I knew very little about the island of Barbados other than the fact that I was going to Rihanna’s homeland. As one of Barbados' best-known artists, she was appointed as an Honorary Ambassador of youth and culture for the country in 2009 by the late Prime Minister, David Thompson.
Prompted by the crappy NY winter weather, I booked my flight on JetBlue. I found a red eye flight down there leaving at 9pm from JFK and getting in at 2am. I thought that this would be a great way to save time but honestly, I was so exhausted by the time I got there that we essentially lost the entire day. Since the flight from New York City is only 4 hours and 20 minutes, I think that next time I go down, I’ll get on a flight that gets me in time for dinner.
The first thing I noticed when I got down there was that Barbados is an incredibly organized Caribbean island. I saw no visible signs of poverty – no kids begging on the streets, no one accosting you for money. Perhaps this is due to the fact that although Barbados has been an independent country since 30 November 1966. this British ex-colony still functions as a constitutional monarchy, much like Canada and Australia. Barbados has a moderately high standard of living and has been listed as the 53rd richest country in the world in terms of GDP (Gross Domestic Product) per capita.
The literacy rate in Barbados also ranks close to 100%, with both UNESCO and the Minister of Education stating that Barbados was in the top 5 countries worldwide for literacy rates.
The roads are very organized with roundabouts that made me feel like I was traveling in Britain. This is an island that is very proud of their British heritage. There is an inherent sense of order here that feels very British. But of course, with a Caribbean calm. It’s hard to not feel happy with the sunshine and the warmth – from the weather but also from the people.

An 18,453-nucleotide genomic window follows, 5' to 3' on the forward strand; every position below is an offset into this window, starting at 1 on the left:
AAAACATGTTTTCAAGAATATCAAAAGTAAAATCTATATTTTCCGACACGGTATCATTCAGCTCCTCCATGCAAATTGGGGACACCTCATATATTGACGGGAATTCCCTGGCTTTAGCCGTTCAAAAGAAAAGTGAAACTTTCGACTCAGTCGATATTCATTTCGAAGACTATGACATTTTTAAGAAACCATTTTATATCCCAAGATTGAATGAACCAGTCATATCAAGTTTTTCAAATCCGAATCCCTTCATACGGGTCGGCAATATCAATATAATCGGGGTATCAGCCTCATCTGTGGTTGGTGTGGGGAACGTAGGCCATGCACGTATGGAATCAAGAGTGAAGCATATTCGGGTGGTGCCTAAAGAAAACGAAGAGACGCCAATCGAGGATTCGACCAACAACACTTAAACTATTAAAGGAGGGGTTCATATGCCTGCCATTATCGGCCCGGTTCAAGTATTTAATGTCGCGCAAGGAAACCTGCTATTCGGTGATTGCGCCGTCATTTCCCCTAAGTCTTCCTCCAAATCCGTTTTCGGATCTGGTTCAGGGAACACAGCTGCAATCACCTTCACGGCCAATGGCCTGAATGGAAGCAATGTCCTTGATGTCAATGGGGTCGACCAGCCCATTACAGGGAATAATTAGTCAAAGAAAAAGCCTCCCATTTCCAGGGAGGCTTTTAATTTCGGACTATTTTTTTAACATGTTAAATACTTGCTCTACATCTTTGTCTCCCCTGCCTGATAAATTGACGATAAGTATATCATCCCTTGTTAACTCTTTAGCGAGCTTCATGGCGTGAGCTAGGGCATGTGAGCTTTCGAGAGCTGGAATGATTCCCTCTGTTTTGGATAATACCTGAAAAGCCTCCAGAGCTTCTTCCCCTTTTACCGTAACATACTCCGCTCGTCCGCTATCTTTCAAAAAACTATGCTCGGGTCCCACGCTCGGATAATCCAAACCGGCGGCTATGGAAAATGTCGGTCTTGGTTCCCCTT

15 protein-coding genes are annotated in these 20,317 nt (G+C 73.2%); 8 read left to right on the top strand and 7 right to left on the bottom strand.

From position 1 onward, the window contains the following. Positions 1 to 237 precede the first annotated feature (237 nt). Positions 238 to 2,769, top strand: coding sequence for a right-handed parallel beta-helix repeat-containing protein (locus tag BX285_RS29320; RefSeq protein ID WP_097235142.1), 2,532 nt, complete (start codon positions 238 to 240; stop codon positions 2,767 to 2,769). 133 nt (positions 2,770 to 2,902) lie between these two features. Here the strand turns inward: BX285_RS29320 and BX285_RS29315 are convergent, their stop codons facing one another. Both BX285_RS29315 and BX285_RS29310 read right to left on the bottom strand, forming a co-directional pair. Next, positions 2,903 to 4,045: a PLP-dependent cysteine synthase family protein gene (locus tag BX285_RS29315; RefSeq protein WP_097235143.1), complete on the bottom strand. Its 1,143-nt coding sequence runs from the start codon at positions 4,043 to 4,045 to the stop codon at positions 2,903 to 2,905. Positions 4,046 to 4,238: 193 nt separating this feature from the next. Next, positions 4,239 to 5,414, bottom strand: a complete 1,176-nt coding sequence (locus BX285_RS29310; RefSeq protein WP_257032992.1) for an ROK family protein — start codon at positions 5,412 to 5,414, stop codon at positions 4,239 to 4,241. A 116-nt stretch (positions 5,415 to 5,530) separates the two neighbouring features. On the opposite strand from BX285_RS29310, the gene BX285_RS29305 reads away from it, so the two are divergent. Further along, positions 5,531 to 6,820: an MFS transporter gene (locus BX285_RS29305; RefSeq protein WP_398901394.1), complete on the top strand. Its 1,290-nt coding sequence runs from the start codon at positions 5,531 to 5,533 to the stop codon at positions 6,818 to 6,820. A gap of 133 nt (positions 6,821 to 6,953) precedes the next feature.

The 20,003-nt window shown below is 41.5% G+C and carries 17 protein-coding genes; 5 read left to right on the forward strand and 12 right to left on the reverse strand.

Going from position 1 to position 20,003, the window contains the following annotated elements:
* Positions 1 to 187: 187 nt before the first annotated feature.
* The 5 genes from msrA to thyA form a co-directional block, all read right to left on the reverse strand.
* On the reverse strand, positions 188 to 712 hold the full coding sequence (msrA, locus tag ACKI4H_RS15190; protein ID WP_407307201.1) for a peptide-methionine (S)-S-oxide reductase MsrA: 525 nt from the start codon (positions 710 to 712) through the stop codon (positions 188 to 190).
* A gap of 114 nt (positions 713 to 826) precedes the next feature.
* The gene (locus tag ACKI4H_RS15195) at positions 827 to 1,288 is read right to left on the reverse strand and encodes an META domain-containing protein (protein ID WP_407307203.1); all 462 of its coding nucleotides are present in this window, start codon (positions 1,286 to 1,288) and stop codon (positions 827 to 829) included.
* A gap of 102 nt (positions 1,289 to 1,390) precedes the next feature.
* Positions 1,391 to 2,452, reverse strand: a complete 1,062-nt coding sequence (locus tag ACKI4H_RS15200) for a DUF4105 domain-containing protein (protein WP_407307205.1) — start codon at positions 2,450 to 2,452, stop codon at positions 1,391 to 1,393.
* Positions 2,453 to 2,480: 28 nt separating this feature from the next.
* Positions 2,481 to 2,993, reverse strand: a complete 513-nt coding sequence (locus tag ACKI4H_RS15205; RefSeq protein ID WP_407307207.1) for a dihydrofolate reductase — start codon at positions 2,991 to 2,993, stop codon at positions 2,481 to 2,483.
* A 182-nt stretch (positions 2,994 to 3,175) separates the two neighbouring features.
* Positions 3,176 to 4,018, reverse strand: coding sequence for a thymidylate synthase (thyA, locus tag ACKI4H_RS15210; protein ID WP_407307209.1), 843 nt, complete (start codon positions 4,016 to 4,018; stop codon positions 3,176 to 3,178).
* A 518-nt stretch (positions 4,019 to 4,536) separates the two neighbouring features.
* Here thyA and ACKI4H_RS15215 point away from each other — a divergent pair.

How does this translate to the traveler’s experience?
We stayed at a very relaxing Relais-Chateau property called Cobbler’s Cove in Speightstown on the Northwestern side of the island – a sleepier and quieter area of the island because I was in search of a quiet and relaxing vacation. A lot of the nightlife is further South – towards Bridgetown.
Although it’s technically part of the Caribbean community and the sun is constantly shining here, avid swimmers need to know that as the most Easternmost island in the Caribbean, Barbados is actually in the Atlantic Ocean so the water isn’t as bathwater warm as you might expect in other Caribbean beaches like the Bahamas or Dominican Republic. I personally like swimming in water that isn’t too warm as warmer water makes me quite sleepy.
Our first evening there, we walked around Speightstown and stopped at an unusual little bar called Fisherman’s Pub and Grub and had Banks, their local beer as we watched the sun set.
Our first dinner was at The Fish Pot, a fancy place that ex- British Prime Minister, Tony Blair frequents. There was a dress code (business casual) and we needed reservations for dinner. Here’s how serious they are about their reservations – we showed up a few hours early and they still were not able to seat us until our reservation time. We passed the time having drinks on their Juliet balcony facing the crashing ocean waves.